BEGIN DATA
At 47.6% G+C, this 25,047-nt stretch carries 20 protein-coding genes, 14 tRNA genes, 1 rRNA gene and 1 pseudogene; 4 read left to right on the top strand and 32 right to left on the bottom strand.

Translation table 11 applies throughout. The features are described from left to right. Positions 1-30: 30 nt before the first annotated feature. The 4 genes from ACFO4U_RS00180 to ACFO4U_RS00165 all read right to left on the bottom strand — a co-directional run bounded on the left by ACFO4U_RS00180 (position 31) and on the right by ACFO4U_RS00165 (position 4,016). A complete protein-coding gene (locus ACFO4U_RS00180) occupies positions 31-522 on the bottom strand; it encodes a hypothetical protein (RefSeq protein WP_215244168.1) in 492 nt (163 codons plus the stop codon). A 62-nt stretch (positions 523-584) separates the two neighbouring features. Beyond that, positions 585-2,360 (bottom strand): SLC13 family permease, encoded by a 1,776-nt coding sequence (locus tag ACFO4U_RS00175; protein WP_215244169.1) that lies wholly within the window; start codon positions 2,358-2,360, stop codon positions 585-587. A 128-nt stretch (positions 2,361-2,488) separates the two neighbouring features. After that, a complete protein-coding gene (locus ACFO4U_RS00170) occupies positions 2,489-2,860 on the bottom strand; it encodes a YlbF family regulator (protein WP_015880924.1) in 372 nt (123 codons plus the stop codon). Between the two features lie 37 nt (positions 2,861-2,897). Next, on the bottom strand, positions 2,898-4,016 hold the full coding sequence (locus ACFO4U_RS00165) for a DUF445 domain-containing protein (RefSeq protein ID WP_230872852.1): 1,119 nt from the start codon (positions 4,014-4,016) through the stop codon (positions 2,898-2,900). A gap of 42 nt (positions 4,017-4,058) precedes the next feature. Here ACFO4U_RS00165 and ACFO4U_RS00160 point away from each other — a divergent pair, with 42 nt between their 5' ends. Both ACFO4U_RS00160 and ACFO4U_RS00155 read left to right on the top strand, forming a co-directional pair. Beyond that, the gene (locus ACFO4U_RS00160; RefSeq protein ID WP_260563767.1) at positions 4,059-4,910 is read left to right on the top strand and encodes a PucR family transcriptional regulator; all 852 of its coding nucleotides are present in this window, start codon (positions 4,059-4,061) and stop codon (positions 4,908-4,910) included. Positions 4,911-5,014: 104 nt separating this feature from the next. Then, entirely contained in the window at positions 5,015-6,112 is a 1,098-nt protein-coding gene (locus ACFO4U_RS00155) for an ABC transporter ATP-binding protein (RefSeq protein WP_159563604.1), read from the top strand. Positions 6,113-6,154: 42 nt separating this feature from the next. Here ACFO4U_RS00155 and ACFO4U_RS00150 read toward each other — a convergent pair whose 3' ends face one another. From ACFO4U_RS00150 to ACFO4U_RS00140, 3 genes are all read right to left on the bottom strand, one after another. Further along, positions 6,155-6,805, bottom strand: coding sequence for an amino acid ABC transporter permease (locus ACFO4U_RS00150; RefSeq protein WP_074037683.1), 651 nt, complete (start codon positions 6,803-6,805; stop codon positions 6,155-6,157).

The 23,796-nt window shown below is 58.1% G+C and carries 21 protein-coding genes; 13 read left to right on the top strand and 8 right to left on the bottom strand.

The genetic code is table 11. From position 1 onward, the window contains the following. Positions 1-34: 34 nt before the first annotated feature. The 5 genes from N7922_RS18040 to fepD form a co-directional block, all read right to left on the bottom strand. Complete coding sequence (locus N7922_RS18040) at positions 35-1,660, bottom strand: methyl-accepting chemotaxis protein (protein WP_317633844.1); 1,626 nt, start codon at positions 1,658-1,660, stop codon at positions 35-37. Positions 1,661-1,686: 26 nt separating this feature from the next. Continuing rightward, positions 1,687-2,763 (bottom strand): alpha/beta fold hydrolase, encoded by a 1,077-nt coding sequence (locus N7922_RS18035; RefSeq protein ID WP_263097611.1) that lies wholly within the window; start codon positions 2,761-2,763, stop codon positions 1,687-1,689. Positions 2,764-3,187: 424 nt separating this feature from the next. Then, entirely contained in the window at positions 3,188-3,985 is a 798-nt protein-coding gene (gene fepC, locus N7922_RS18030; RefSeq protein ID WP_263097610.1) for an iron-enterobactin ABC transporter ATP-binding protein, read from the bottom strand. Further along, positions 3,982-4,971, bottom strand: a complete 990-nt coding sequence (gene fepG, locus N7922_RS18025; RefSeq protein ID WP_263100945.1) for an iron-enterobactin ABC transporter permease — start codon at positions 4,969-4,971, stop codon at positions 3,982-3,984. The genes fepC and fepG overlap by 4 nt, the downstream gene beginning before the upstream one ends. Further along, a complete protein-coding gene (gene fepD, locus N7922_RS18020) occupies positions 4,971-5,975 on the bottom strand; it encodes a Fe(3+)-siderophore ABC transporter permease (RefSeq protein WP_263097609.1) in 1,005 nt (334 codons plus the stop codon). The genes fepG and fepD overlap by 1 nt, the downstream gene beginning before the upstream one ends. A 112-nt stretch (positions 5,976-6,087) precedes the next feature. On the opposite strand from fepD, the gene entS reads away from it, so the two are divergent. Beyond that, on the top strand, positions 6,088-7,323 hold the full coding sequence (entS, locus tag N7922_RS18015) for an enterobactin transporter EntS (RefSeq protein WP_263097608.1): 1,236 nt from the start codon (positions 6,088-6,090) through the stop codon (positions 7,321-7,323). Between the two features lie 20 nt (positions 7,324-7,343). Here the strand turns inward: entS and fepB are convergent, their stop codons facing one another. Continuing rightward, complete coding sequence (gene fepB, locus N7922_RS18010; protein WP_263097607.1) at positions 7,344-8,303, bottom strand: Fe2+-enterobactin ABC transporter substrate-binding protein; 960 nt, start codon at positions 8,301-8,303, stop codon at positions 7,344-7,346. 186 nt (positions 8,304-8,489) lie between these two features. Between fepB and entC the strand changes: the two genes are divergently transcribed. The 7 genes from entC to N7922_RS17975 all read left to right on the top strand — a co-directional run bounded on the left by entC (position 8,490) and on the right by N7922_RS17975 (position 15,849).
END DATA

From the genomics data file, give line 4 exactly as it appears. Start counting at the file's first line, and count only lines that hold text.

The genetic code is table 11. From position 1 onward, the window contains the following. Positions 1-34: 34 nt before the first annotated feature. The 5 genes from N7922_RS18040 to fepD form a co-directional block, all read right to left on the bottom strand. Complete coding sequence (locus N7922_RS18040) at positions 35-1,660, bottom strand: methyl-accepting chemotaxis protein (protein WP_317633844.1); 1,626 nt, start codon at positions 1,658-1,660, stop codon at positions 35-37. Positions 1,661-1,686: 26 nt separating this feature from the next. Continuing rightward, positions 1,687-2,763 (bottom strand): alpha/beta fold hydrolase, encoded by a 1,077-nt coding sequence (locus N7922_RS18035; RefSeq protein ID WP_263097611.1) that lies wholly within the window; start codon positions 2,761-2,763, stop codon positions 1,687-1,689. Positions 2,764-3,187: 424 nt separating this feature from the next. Then, entirely contained in the window at positions 3,188-3,985 is a 798-nt protein-coding gene (gene fepC, locus N7922_RS18030; RefSeq protein ID WP_263097610.1) for an iron-enterobactin ABC transporter ATP-binding protein, read from the bottom strand. Further along, positions 3,982-4,971, bottom strand: a complete 990-nt coding sequence (gene fepG, locus N7922_RS18025; RefSeq protein ID WP_263100945.1) for an iron-enterobactin ABC transporter permease — start codon at positions 4,969-4,971, stop codon at positions 3,982-3,984. The genes fepC and fepG overlap by 4 nt, the downstream gene beginning before the upstream one ends. Further along, a complete protein-coding gene (gene fepD, locus N7922_RS18020) occupies positions 4,971-5,975 on the bottom strand; it encodes a Fe(3+)-siderophore ABC transporter permease (RefSeq protein WP_263097609.1) in 1,005 nt (334 codons plus the stop codon). The genes fepG and fepD overlap by 1 nt, the downstream gene beginning before the upstream one ends. A 112-nt stretch (positions 5,976-6,087) precedes the next feature. On the opposite strand from fepD, the gene entS reads away from it, so the two are divergent. Beyond that, on the top strand, positions 6,088-7,323 hold the full coding sequence (entS, locus tag N7922_RS18015) for an enterobactin transporter EntS (RefSeq protein WP_263097608.1): 1,236 nt from the start codon (positions 6,088-6,090) through the stop codon (positions 7,321-7,323). Between the two features lie 20 nt (positions 7,324-7,343). Here the strand turns inward: entS and fepB are convergent, their stop codons facing one another. Continuing rightward, complete coding sequence (gene fepB, locus N7922_RS18010; protein WP_263097607.1) at positions 7,344-8,303, bottom strand: Fe2+-enterobactin ABC transporter substrate-binding protein; 960 nt, start codon at positions 8,301-8,303, stop codon at positions 7,344-7,346. 186 nt (positions 8,304-8,489) lie between these two features. Between fepB and entC the strand changes: the two genes are divergently transcribed. The 7 genes from entC to N7922_RS17975 all read left to right on the top strand — a co-directional run bounded on the left by entC (position 8,490) and on the right by N7922_RS17975 (position 15,849).